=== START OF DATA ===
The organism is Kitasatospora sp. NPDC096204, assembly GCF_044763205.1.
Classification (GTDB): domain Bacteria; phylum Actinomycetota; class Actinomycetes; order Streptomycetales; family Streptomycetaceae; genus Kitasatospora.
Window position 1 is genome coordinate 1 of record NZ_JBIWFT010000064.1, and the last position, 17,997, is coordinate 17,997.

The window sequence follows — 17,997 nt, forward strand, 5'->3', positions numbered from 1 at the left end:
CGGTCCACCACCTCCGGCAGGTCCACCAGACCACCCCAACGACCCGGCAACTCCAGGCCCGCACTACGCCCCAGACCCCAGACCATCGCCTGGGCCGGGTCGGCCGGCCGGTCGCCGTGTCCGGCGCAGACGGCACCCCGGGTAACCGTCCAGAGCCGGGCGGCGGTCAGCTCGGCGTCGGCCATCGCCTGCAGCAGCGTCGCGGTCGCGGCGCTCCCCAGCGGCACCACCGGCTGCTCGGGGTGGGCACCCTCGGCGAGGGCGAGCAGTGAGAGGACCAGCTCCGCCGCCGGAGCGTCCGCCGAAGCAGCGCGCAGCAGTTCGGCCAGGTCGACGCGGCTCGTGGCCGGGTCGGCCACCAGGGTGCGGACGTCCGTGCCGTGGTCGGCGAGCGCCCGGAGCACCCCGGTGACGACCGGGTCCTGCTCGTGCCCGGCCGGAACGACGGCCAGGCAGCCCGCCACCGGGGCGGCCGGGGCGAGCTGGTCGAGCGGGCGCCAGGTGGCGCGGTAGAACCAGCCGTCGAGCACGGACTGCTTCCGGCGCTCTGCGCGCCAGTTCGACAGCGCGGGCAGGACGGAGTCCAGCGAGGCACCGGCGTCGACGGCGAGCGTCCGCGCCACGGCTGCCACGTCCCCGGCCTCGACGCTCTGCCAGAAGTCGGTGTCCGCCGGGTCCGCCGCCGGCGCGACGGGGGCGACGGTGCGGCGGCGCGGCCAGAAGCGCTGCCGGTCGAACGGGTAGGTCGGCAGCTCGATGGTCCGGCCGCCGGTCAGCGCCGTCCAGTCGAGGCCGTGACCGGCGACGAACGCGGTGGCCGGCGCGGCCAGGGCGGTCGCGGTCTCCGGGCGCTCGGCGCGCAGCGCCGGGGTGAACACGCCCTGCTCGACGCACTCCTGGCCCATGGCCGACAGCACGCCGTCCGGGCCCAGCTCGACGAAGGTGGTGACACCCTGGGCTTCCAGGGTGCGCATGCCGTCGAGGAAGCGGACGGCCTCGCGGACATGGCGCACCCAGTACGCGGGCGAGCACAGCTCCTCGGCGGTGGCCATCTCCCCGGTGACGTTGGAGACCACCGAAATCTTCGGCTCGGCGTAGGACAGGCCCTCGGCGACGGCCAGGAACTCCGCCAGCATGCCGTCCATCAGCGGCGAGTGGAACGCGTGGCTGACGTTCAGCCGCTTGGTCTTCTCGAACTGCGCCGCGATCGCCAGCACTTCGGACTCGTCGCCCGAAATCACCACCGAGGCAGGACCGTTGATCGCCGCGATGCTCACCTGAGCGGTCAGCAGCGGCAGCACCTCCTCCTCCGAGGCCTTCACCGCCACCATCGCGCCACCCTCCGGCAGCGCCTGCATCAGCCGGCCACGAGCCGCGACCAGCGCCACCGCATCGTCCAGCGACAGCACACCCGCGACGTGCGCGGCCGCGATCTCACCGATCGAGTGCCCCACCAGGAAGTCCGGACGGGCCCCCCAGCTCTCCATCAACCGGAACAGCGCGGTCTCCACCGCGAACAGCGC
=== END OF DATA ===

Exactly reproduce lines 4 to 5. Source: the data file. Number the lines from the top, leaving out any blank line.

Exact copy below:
The window sequence follows — 17,997 nt, forward strand, 5'->3', positions numbered from 1 at the left end:
CGGTCCACCACCTCCGGCAGGTCCACCAGACCACCCCAACGACCCGGCAACTCCAGGCCCGCACTACGCCCCAGACCCCAGACCATCGCCTGGGCCGGGTCGGCCGGCCGGTCGCCGTGTCCGGCGCAGACGGCACCCCGGGTAACCGTCCAGAGCCGGGCGGCGGTCAGCTCGGCGTCGGCCATCGCCTGCAGCAGCGTCGCGGTCGCGGCGCTCCCCAGCGGCACCACCGGCTGCTCGGGGTGGGCACCCTCGGCGAGGGCGAGCAGTGAGAGGACCAGCTCCGCCGCCGGAGCGTCCGCCGAAGCAGCGCGCAGCAGTTCGGCCAGGTCGACGCGGCTCGTGGCCGGGTCGGCCACCAGGGTGCGGACGTCCGTGCCGTGGTCGGCGAGCGCCCGGAGCACCCCGGTGACGACCGGGTCCTGCTCGTGCCCGGCCGGAACGACGGCCAGGCAGCCCGCCACCGGGGCGGCCGGGGCGAGCTGGTCGAGCGGGCGCCAGGTGGCGCGGTAGAACCAGCCGTCGAGCACGGACTGCTTCCGGCGCTCTGCGCGCCAGTTCGACAGCGCGGGCAGGACGGAGTCCAGCGAGGCACCGGCGTCGACGGCGAGCGTCCGCGCCACGGCTGCCACGTCCCCGGCCTCGACGCTCTGCCAGAAGTCGGTGTCCGCCGGGTCCGCCGCCGGCGCGACGGGGGCGACGGTGCGGCGGCGCGGCCAGAAGCGCTGCCGGTCGAACGGGTAGGTCGGCAGCTCGATGGTCCGGCCGCCGGTCAGCGCCGTCCAGTCGAGGCCGTGACCGGCGACGAACGCGGTGGCCGGCGCGGCCAGGGCGGTCGCGGTCTCCGGGCGCTCGGCGCGCAGCGCCGGGGTGAACACGCCCTGCTCGACGCACTCCTGGCCCATGGCCGACAGCACGCCGTCCGGGCCCAGCTCGACGAAGGTGGTGACACCCTGGGCTTCCAGGGTGCGCATGCCGTCGAGGAAGCGGACGGCCTCGCGGACATGGCGCACCCAGTACGCGGGCGAGCACAGCTCCTCGGCGGTGGCCATCTCCCCGGTGACGTTGGAGACCACCGAAATCTTCGGCTCGGCGTAGGACAGGCCCTCGGCGACGGCCAGGAACTCCGCCAGCATGCCGTCCATCAGCGGCGAGTGGAACGCGTGGCTGACGTTCAGCCGCTTGGTCTTCTCGAACTGCGCCGCGATCGCCAGCACTTCGGACTCGTCGCCCGAAATCACCACCGAGGCAGGACCGTTGATCGCCGCGATGCTCACCTGAGCGGTCAGCAGCGGCAGCACCTCCTCCTCCGAGGCCTTCACCGCCACCATCGCGCCACCCTCCGGCAGCGCCTGCATCAGCCGGCCACGAGCCGCGACCAGCGCCACCGCATCGTCCAGCGACAGCACACCCGCGACGTGCGCGGCCGCGATCTCACCGATCGAGTGCCCCACCAGGAAGTCCGGACGGGCCCCCCAGCTCTCCATCAACCGGAACAGCGCGGTCTCCACCGCGAACAGCGC